Good afternoon,

Breaking news - Woodside just announced Meg O'Neill will be its permanent chief executive. Read the announcement.

And now here is the newsletter I'd prepared earlier:

A very late newsletter this time as new stories kept popping up. The Woodside BHP deal had to be covered yesterday, and this morning there is an exclusive story that Andrew Forrest is pulling out of plans to frack the Kimberley.

Here are the Boiling Cold stories since the last newsletter:

·      You could say yesterday's big news was confirmation that Woodside wants to absorb BHP's petroleum division in return for a lot of new shares to BHP shareholders. However, an announcement was expected today, so the real news is that negotiations are still happening.

READ: BHP and Woodside confirm sale of all BHP Petroleum under negotiation

·      The deal is in many ways similar to when BHP disposed of its unwanted mining assets into South32. The big difference is that Woodside is an existing entity, and the negotiation about how much of the new Woodside-Plus goes to BHP shareholders will be tough.

READ: Is Woodside the next South32?

·      Decommissioning will loom large in assessing any deal, but with legislation before Parliament, it seems there is a good chance taxpayers will not shoulder the burden. The story has a bonus exclusive picture of the current dilapidated condition of the Northern Endeavour, the vessel we can thank for getting better decommissioning laws.

READ: BHP and Woodside deal will not escape tougher decommissioning laws

BHP is having a media conference later this afternoon to discuss its full-year results. I'm sure the Woodside deal will feature, and I'll bring you an update.

Some stories unrelated to BHP and Woodside:

·      BP released a public version of their study into producing green hydrogen near Geraldton. Plenty of interesting stuff, but answers to some meaty questions were missing: cost, schedule and will BP invest in the demonstration plant?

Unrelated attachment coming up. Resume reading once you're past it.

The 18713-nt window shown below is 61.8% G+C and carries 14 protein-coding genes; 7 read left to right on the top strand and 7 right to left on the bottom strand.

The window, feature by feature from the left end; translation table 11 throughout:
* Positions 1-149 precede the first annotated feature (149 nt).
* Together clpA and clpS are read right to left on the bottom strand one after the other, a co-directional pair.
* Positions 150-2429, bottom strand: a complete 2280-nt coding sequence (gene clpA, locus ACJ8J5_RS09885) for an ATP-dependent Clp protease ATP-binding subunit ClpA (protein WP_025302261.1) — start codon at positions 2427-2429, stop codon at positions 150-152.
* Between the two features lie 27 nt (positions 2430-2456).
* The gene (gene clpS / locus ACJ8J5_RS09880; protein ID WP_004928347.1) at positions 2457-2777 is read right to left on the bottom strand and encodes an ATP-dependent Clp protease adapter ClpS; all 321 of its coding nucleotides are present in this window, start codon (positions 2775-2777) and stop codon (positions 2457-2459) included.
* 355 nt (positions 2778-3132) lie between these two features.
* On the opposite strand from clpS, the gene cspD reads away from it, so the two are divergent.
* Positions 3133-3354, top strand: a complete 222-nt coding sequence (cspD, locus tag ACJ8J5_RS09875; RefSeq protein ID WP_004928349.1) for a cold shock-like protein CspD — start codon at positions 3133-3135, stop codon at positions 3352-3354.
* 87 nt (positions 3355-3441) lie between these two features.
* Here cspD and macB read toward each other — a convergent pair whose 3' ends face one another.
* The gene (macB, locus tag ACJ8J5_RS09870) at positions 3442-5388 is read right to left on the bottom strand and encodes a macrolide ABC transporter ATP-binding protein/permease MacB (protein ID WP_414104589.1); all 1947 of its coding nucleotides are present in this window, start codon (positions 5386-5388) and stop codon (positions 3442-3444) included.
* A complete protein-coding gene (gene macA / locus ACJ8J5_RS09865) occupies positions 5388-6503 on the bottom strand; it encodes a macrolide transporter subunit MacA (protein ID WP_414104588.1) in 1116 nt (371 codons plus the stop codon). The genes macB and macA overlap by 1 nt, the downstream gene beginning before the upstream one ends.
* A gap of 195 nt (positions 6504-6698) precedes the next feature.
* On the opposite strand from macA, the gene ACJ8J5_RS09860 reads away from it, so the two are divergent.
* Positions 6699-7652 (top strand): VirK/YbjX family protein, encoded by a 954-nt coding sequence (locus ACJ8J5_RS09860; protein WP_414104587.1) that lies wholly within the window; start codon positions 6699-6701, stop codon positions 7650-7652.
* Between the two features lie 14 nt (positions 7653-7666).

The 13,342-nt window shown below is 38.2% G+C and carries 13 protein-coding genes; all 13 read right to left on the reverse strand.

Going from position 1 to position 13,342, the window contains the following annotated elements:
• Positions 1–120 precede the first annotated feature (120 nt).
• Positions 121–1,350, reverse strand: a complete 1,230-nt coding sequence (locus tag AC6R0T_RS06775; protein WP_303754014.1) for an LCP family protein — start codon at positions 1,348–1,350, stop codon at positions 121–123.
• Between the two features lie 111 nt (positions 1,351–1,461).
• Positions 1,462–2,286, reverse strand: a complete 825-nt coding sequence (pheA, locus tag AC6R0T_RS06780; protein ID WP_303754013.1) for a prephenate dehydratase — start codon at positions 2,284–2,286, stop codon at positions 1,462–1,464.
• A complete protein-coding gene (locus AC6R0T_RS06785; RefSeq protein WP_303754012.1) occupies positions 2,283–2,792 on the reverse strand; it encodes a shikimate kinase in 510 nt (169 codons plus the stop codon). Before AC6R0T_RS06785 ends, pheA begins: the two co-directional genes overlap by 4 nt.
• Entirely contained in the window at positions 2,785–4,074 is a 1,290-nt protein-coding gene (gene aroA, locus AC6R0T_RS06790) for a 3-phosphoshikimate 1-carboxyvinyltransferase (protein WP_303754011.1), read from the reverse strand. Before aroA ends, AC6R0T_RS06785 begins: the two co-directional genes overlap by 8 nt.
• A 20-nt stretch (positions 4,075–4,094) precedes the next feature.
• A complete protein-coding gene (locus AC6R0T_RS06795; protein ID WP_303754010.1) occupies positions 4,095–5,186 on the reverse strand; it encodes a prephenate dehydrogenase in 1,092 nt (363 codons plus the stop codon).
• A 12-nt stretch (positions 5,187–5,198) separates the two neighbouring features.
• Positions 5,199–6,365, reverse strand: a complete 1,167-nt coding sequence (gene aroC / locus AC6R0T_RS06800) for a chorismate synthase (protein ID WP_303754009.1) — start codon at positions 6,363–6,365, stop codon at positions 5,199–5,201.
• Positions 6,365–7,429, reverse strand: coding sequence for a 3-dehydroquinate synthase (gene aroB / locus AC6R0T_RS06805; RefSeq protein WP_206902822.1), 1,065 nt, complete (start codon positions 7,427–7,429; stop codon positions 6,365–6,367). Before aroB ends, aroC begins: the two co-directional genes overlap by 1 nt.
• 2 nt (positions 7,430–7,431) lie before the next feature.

READ: BP's Geraldton green hydrogen dream needs help

·      Andrew Forrest's Squadron Energy is pulling out of plans to frack the Kimberley for gas, citing climate concerns, but minor partner Goshawk Energy may continue the work.

READ:  Forrest dumps Kimberley fracking on climate concerns

And two great stories from The Conversation:

·      It has rightly been covered everywhere, but the IPCC update on climate science had one clear message that is worth repeating: "Every fraction of a degree of global warming matters."

READ: Unless we act now, a hotter, drier, more dangerous future for Australia awaits: IPCC

·      Sadly, like vaccine procurement, building quarantine camps, fighting bushfires and rescuing Afghans who helped us in wartime, our Federal Government's approach to climate change is to do as little as possible until forced to. They might continue on that spineless path at the Glasgow climate change conference starting in late October it seems.

READ: Australia risks taking the wrong tack at Glasgow climate talks


An interesting perspective on the Woodside-BHP deal is that many BHP shareholders may not want their shiny new fossil-fuelled Woodside shares, and their attempts to dispose of them could depress the Woodside share price for some time after a deal is done.

Crikey described the new Woodside-plus entity as "a massive fossil fuel giant with even greater power to dictate climate policy to both sides of politics." However, given that Woodside seems already to have an effective veto on WA climate policy, we may not notice a difference.

WA Premier Mark McGowan has made a micro shift on climate policy by considering legislating the current "aspiration" of net-zero emissions by 2050." Absolutely useless. Action is needed now. What is the State's 2030 target Mark?